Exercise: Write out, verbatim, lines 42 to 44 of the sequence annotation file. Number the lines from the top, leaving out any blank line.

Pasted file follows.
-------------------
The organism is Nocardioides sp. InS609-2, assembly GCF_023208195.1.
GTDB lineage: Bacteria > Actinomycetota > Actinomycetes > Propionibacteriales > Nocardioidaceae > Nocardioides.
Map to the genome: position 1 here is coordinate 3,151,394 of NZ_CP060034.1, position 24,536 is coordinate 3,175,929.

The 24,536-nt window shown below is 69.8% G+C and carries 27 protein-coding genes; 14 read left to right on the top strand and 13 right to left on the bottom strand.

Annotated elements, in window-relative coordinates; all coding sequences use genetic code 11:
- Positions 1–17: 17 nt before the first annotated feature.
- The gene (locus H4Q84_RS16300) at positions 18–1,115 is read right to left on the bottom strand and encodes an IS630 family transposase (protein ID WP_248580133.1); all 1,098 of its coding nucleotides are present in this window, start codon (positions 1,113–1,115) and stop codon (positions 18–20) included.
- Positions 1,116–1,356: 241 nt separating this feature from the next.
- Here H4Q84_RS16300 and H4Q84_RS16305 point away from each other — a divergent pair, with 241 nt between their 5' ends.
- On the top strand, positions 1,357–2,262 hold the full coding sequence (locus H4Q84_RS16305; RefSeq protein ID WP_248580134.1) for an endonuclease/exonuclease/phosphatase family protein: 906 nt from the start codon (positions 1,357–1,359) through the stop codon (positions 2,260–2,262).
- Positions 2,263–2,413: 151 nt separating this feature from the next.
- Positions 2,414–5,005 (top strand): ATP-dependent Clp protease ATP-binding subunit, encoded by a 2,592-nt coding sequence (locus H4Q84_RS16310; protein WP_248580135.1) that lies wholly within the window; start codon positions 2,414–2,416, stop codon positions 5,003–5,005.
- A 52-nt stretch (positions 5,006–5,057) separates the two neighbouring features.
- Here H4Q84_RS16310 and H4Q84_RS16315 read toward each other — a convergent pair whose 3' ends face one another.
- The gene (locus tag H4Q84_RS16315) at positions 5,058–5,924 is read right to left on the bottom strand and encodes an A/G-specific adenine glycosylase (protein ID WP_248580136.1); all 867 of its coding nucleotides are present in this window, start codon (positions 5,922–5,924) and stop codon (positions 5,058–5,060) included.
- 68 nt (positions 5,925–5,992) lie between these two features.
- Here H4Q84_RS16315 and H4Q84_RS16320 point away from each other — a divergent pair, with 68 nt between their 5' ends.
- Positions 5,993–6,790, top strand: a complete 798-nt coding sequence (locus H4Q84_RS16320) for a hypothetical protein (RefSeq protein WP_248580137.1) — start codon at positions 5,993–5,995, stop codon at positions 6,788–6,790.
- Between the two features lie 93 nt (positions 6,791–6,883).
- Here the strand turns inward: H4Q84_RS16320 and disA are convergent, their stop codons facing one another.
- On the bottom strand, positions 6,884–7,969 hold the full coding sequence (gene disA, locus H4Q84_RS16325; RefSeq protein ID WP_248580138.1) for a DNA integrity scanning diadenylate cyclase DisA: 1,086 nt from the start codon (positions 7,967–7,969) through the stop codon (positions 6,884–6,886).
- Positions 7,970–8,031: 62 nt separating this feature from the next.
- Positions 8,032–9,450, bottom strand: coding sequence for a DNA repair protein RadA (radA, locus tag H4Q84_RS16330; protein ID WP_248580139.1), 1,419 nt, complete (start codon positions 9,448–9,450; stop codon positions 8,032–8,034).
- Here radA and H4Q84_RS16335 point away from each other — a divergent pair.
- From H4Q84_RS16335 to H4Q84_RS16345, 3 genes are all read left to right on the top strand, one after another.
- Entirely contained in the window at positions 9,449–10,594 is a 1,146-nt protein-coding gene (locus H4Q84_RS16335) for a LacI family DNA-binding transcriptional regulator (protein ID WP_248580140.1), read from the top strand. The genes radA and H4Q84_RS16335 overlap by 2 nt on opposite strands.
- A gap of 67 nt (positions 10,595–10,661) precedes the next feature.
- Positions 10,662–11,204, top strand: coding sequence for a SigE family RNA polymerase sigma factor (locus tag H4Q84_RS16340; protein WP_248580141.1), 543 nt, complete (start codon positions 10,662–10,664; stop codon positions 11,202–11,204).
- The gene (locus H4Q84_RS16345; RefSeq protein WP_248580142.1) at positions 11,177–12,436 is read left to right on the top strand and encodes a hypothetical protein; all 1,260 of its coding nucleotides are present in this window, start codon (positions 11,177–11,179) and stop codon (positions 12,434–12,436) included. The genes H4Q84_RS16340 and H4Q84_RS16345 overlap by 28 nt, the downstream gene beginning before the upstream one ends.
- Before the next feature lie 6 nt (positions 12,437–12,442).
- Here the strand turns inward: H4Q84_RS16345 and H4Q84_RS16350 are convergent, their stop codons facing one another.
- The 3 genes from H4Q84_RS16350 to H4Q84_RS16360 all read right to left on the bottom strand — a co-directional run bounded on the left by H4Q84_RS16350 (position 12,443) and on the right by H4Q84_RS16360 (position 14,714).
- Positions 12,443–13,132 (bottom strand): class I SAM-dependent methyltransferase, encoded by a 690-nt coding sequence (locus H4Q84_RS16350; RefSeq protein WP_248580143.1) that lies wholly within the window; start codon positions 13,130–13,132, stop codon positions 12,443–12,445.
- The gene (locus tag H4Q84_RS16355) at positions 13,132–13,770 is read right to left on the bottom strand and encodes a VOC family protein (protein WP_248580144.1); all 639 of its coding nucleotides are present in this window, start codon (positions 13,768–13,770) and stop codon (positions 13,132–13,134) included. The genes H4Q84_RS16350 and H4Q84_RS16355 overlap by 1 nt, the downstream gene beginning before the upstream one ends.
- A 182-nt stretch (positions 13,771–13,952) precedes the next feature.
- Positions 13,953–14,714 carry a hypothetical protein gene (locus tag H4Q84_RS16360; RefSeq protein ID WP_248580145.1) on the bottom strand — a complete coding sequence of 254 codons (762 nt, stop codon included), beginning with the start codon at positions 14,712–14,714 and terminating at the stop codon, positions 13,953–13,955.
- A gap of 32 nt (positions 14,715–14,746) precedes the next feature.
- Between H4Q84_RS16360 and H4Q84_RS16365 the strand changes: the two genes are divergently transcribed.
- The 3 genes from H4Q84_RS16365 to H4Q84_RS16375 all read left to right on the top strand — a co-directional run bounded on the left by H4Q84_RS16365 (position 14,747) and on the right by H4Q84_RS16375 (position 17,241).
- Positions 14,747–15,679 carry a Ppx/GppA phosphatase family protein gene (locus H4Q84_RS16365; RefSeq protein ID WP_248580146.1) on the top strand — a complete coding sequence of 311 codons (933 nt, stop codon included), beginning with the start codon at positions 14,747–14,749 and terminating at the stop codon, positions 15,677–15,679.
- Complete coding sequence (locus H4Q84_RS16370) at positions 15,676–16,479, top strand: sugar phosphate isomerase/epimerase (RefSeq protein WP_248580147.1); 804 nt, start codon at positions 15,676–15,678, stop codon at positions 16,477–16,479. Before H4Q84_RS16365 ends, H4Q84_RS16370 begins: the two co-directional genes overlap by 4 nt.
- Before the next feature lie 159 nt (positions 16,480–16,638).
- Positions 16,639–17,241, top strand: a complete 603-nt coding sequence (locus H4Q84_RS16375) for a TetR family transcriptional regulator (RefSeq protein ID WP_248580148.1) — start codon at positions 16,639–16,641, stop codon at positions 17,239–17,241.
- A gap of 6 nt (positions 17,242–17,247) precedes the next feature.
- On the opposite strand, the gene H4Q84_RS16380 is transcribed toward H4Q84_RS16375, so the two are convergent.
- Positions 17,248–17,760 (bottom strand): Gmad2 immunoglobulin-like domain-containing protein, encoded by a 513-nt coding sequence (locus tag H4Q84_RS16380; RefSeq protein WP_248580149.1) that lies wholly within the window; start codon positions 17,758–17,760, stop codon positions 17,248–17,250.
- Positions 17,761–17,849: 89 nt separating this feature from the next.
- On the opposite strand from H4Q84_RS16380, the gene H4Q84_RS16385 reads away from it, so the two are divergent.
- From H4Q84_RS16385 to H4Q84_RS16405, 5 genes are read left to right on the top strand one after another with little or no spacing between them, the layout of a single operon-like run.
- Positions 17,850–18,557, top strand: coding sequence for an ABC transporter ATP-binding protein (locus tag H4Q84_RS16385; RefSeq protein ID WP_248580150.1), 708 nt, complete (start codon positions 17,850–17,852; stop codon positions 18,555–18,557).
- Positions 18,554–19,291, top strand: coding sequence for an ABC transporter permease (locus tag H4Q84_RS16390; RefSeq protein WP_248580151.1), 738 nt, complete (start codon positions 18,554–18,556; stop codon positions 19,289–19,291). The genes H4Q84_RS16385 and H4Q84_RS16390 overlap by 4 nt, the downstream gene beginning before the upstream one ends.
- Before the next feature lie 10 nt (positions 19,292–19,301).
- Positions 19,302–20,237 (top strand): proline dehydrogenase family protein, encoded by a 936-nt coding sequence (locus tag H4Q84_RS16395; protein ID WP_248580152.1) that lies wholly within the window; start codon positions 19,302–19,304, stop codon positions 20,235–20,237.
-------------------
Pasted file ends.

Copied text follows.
- Before the next feature lie 159 nt (positions 16,480–16,638).
- Positions 16,639–17,241, top strand: a complete 603-nt coding sequence (locus H4Q84_RS16375) for a TetR family transcriptional regulator (RefSeq protein ID WP_248580148.1) — start codon at positions 16,639–16,641, stop codon at positions 17,239–17,241.
- A gap of 6 nt (positions 17,242–17,247) precedes the next feature.